Grating makers see the light

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Commercial fibre Bragg gratings are made by exposing glass to an ultra-violet (UV) laser through a phase mask, requiring expensive equipment and considerable time.

However, the UV laser irradiation of SiO2–GeO2 glass to produce planar integrated optical components has been limited because of the low refractive-index change — unless the substrate has been sensitised beforehand. So, new glass compositions must be found that can be processed using a visible source to fabricate lower-cost devices for next-generation metro networks.

Hence, the EC has given EUR100,000 funding to a 12-month EUR166,974 project within its Fifth Framework Programme, initiated in October, called GLAsses for PHOtosensitivity in the VISible (GLAPHOVIS).

Photosensitivity in germanosilicate glasses is traditionally associated with the presence of so-called germanium-oxygen deficient centres, because of the strong absorption band of these defects near 5eV. The distance between the Urbach-edge (9eV) and the absorption peak of germanosilicate glass may be the key factor of photosensitivity.

The GLAPHOVIS project aims to prepare new glass compositions with an absorption edge in the near UV, then co-dope them with an active element. This will present a band about 1–1.5eV from this edge with the aim of direct writing Bragg gratings by exposure with visible lasers. Visible lasers are less expensive and dangerous than ultra-violet lasers, as well as being tunable.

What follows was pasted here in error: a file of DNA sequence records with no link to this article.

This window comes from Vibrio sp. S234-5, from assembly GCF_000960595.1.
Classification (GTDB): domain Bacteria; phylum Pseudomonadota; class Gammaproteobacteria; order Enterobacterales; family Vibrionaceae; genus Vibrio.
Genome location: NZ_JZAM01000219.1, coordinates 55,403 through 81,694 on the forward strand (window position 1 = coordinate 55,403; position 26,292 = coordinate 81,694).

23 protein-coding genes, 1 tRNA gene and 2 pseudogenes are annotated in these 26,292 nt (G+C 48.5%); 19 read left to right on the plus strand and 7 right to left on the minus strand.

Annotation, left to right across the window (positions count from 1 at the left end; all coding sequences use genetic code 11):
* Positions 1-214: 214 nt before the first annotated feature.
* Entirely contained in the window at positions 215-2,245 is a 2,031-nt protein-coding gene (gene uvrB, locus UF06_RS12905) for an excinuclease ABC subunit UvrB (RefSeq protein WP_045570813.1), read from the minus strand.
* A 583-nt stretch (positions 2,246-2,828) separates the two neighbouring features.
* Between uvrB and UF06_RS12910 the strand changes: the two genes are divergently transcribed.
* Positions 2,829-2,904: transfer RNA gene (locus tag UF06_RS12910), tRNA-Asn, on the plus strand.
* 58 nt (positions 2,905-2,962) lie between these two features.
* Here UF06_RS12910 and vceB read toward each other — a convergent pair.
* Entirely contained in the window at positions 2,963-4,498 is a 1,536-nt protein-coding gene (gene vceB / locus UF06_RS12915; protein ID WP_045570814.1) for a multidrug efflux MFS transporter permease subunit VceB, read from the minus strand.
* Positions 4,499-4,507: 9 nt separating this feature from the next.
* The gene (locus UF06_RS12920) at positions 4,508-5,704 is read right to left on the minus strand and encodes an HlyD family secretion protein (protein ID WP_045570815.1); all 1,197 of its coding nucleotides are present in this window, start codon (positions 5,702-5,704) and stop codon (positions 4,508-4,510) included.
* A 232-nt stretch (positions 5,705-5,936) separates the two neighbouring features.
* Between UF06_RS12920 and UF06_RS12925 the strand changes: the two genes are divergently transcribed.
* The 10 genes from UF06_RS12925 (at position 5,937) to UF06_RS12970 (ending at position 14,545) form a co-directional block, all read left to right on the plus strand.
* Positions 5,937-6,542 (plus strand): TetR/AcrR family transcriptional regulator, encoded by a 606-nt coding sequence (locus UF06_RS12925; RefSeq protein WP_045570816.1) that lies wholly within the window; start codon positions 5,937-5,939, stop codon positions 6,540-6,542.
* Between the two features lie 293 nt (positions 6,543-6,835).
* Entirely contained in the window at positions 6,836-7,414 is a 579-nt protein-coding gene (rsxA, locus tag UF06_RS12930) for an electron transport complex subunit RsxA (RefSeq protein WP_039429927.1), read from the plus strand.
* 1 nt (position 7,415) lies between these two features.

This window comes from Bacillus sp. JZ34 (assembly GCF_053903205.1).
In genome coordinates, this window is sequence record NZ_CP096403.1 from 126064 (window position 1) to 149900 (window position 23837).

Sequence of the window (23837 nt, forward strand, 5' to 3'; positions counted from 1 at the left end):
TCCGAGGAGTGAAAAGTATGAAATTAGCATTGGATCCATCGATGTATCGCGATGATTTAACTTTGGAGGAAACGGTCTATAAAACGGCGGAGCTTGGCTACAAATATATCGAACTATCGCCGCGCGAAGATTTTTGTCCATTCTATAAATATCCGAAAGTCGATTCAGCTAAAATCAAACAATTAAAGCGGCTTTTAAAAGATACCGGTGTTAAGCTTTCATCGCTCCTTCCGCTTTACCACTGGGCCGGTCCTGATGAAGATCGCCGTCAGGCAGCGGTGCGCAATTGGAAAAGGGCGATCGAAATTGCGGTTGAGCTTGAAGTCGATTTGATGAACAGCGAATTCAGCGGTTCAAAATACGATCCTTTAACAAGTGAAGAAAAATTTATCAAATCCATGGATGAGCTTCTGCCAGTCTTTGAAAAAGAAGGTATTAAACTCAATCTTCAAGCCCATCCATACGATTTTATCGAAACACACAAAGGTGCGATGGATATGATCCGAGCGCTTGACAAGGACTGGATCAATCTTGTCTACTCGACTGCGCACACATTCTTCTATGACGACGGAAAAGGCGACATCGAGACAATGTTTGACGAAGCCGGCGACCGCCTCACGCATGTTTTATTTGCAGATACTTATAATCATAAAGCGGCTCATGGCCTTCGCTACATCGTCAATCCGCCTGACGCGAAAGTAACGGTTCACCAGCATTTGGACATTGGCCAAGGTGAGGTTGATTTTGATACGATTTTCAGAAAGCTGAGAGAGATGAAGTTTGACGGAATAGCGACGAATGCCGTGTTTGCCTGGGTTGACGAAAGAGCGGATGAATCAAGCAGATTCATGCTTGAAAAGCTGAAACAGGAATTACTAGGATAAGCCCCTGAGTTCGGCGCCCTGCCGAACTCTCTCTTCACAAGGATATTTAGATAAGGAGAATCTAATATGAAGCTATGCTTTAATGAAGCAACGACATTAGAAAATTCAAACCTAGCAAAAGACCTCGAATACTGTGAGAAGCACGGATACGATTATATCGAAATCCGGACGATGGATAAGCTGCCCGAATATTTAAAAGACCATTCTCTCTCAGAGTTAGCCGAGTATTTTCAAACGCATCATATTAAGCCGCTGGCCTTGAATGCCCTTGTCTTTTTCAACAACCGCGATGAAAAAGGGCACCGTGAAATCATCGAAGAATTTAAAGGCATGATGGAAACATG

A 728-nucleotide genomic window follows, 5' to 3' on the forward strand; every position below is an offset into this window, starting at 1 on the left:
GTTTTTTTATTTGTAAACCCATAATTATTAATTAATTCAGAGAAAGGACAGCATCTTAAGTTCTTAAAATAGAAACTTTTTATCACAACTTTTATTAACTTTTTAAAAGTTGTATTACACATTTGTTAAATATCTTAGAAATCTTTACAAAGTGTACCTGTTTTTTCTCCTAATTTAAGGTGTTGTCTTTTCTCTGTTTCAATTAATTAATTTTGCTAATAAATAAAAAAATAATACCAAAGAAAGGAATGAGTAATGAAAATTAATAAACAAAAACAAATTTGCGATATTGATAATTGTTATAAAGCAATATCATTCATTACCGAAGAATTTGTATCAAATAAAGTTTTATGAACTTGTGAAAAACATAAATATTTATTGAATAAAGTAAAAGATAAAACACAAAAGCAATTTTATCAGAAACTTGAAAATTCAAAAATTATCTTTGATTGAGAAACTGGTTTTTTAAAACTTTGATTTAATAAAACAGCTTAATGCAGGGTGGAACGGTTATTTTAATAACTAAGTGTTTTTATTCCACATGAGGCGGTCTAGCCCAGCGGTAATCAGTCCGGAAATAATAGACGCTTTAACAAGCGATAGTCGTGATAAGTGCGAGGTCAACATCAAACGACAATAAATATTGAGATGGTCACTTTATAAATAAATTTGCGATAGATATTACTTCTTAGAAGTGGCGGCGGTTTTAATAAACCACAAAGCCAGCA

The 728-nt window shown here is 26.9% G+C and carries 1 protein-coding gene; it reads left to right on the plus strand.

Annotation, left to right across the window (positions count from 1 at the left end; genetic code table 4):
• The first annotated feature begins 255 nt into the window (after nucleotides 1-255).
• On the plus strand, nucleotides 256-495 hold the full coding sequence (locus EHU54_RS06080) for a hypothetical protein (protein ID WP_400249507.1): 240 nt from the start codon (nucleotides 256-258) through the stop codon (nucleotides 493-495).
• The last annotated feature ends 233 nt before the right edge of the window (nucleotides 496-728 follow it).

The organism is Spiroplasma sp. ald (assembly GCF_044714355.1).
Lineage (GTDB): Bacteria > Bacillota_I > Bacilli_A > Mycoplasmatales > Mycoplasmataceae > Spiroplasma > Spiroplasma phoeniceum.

The project aims to show that photosensitivity can be enhanced by decreasing the distance between the absorption edge and the absorption peak of a doped glass. This is a new concept, although there is evidence in the literature that it is feasible.

The project will involve preparing new glass compositions, characterising them and then irradiating them with visible (VIS) laser sources. After simulating devices by directly writing gratings into the bulk glasses and characterising the wave-guides produced in terms of photosensitivity.

Tasks involved in the project include:

  • Preparation and characterisation of host glasses which present a UV absorption edge greater than 250nm and near the visible;
  • Doping these glasses with europium (Eu) and terbium (Tb) with characteristic absorptions at 464 and 488nm, respectively;
  • Modifying the glass compositions by adding components that will shift its UV edge towards 464 or 488nm visible wavelengths;
  • Investigating photosensitivity as a function of change in refractive index under direct write conditions for channel wave-guides or reflectivity of a Bragg grating;
  • Modelling the photosensitivity observed (transmission properties before and after VIS-IR laser radiation).
  • Direct writing of channel waveguides and their characterisation by exposure to UV-VIS-IR sources depending upon the optimum conditions for each glass composition;
  • Characterisation of stability of the directly written waveguides. The samples will be heated at different temperatures and its photosensitivity measured after treatment;
  • Characterisation of the transformation processes after UV exposure to get an understanding of the nature of photosensitivity.

The GLAPHOVIS project also aims to describe how the energy difference between the UV edge of the host glass and the electronic absorption of the rare earth interacts to influence the photo-sensitivity of the glass.


The prime contractor for GLAPHOVIS is:

  • Politecnico di Torino in Turin, via its Department of Materials Science and Chemical Engineering (contact Dr Monica Ferraris, e-mail: ferraris@athena.polito.it) http://optics.politico.it/smic

Other contractors include:

  • the Université Paris-Sud in Orsay via the CNRS' Laboratoire de Physico-Chimie de l'Etat Solide (contact Dr Bertrand Poumellec, e-mail: bertrand.poumellec@lpces.u-psud.fr);
  • the University of Southampton's Optoelectronic Research Centre (contact Dr Elizabeth Taylor, e-mail: em@orc.soton.ac.uk).
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